Brigham Young Biography, Life, Interesting Facts


Brigham Young

Birthday :

June 1, 1801

Died On :

August 29, 1877

Also Known For :

Religious Leader

Birth Place :

Whitingham, Vermont, United states of America

Zodiac Sign :


Brigham Young was a leader in the Mormon church. He was the successor to Joseph Smith, the originator of the religion. Young was viewed by Mormon followers as the “American Moses” for leading them to Salt Lake City, Utah. They considered it to be their promised land. He was a proponent of polygamy, which was deemed to be controversial even then.

Early Years

Brigham Young was born in Whitingham, Vermont on June 1, 1801. His father was John Young, and his mother was Abigail “Nabby” Howe. Young was said to have had only 11 days of formal education. He worked as a blacksmith, carpenter, joiner, painter, and glazier before joining the Mormon church in 1832. He became a missionary in Upper Canada, and then he and other Mormons founded a community in Kirtland, Ohio.


Leadership in the Mormon Church

Brigham Young was made a member of the first Quorum of the Twelve Apostles in 1835. As part of his leadership duties, he was responsible for spreading Mormonism to the United Kingdom.

Joseph Smith, the founder of the Mormon religion, was in jail pending trial for treason when he was killed by an angry mob in 1844. This power vacuum left the church unsettled. There were arguments as to who would take Smith’s place as the church president. The primary dispute settled between a man named Sidney Rigdon and Brigham Young.

Rigdon claimed that no one could take the place of their prophet. No one could be president in his place. Instead, there should be a “protector.” Young claimed that Smith had said the Quorum of the Twelve Apostles was equal to the power of the president; therefore, the leadership should come from there.

Rigdon left to form his branch of the church, and Brigham Young became the next president of the Mormon church in 1847. From that point on, a new procedure for choosing a successor had been established.



Conflicts with authorities and others led Brigham Young to move the congregation out West. They settled in what is now Utah. Then, it was part of Mexico. He organized the trek, stopping at Winter Quarters, Nebraska in 1846, and making a final stop at Salt Lake Valley in 1847. By the time they reached the valley, the territory was now in American hands after the war with Mexico. This was not made official until 1848, however.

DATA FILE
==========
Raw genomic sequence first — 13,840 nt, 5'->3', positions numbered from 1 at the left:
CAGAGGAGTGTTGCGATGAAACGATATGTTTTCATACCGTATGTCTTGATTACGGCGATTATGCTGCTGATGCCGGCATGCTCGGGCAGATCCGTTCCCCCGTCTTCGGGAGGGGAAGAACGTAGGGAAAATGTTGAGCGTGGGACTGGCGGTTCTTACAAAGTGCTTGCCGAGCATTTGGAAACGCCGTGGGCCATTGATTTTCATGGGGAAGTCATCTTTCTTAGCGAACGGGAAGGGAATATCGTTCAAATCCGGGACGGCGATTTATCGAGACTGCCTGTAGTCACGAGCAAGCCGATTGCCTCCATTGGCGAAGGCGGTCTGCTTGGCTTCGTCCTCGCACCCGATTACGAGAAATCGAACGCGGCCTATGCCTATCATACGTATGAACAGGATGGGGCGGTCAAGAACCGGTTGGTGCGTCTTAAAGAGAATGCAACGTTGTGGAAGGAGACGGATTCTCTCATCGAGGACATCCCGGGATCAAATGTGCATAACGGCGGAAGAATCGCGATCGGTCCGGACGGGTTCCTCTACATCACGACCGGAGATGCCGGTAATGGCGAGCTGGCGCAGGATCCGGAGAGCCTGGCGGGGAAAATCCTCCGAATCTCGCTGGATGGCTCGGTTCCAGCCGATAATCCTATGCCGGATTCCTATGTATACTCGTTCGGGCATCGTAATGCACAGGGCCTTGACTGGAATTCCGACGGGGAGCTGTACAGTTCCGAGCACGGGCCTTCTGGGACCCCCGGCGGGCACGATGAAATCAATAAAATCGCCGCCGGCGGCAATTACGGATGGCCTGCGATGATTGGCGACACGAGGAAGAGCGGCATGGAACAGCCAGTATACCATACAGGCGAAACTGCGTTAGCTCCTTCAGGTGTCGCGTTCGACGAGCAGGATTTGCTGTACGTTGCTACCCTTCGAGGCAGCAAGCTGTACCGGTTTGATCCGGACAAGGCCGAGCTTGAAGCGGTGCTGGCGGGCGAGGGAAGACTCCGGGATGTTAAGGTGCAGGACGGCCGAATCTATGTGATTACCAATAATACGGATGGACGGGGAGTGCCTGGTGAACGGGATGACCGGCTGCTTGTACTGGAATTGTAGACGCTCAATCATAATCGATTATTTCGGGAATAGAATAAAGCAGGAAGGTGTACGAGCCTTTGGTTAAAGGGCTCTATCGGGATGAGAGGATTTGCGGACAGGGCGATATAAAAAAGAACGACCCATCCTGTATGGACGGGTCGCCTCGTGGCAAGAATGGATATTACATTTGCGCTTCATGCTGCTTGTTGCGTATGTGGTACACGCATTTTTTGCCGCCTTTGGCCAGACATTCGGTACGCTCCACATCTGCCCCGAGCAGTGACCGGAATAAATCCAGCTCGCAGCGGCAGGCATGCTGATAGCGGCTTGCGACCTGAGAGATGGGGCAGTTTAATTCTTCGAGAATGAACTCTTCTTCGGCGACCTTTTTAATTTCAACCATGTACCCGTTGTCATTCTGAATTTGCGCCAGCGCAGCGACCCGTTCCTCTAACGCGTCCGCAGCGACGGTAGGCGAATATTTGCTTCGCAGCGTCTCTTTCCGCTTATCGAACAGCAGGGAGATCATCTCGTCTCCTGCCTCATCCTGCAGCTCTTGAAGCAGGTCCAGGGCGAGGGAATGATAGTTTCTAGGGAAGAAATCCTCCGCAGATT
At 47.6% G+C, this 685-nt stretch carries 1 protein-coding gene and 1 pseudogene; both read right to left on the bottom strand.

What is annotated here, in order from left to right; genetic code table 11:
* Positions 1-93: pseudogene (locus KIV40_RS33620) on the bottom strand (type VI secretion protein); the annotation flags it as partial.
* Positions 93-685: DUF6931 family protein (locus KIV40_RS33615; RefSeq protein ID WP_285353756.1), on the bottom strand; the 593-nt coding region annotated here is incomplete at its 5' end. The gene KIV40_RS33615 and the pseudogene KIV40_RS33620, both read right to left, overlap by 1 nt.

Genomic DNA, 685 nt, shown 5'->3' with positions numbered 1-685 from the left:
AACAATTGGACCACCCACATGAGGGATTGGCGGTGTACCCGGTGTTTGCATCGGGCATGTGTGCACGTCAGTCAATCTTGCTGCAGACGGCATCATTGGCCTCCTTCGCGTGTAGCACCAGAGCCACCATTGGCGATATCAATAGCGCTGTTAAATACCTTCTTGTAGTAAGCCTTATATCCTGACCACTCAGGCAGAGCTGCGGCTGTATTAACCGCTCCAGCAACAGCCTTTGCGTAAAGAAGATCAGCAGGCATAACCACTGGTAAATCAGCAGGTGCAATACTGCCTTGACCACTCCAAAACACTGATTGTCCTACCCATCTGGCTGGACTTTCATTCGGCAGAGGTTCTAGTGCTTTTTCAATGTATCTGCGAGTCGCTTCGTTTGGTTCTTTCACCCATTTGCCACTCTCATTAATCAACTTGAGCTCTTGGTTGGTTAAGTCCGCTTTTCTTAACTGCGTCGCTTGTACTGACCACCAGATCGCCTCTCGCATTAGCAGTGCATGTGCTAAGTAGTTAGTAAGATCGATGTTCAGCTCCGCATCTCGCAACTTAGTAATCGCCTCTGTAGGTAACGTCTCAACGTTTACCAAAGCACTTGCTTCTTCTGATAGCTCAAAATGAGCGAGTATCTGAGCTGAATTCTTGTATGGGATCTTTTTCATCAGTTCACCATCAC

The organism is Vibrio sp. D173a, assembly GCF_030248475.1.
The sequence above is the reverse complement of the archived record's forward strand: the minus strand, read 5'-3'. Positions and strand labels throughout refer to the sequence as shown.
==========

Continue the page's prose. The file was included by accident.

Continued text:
While in the territory, Brigham Young made waves. He was a supporter of slavery, and in 1850, he attempted to revise laws to make it easier to engage in the “Indian slave trade” at the time. On a more positive note, in 1850, Young arranged the Board of Regents to start what he called the University of Deseret. It would later be called the University of Utah.

President Millard Fillmore appointed Brigham Young as the first governor of the territory and superintendent of American Indian affairs in 1851. Young oversaw the creation of forts, roads, bridges, and irrigation projects. He also organised a militia, made peace treaties with Native Americans, and supported the construction of the First Transcontinental Railroad.

Lastly, in his duties as governor, he established the legislature and the capital city of the territory. In part, these accomplishments were a part of his political position, but they were also done to further his religion’s progress out West. Much later, in 1875, Young created a branch of his University of Deseret in Provo. Later, the school established its own identity and was called Brigham Young Academy. It is known today as Brigham Young University.

Brigham Young did not step down gracefully as governor. President James Buchanan received complaints of widespread obstruction of federal officials in Utah. The president decided to replace Young with a secular governor. The new governor was sent, along with troops should the situation not go smoothly. Young did not take the news well. After a protracted battle, Young arranged to burn down Salt Lake City and move his people to Mexico. Fortunately, he changed his mind in the end. He stepped down, and Buchanan eventually pardoned him.


Controversial Beliefs

One of the core doctrines of Mormonism, according to Brigham Young, was the godhood of Adam. He claimed that Adam was our God, but that he and Eve ate the fruit of the tree in the Garden of Eden. This made them mortal. They gave birth to the race of man and returned to heaven where Adam is the god of this world. Besides, Adam was the physical father of Jesus.

Another of Young’s teachings had to do with race. He taught that men of African descent were the descendants of Cain. According to him, their skin color was the “mark of Cain.” Previously, Joseph Smith had treated them as equals when it came to the priesthood. Young changed this. He banned black men from the priesthood (women were never allowed into the priesthood) because of their association with Cain. Young went so far as to place a death penalty on interracial couples who had children. These teachings were not reversed until 1978.

Brigham Young is better known for the practice of polygamy than his predecessor, Joseph Smith because Young was the first head of the church to make a public statement about the practice. Polygamy is the practice of having more than one spouse (in this case, wife). It is said that Brigham Young had 55 wives and 56 children.

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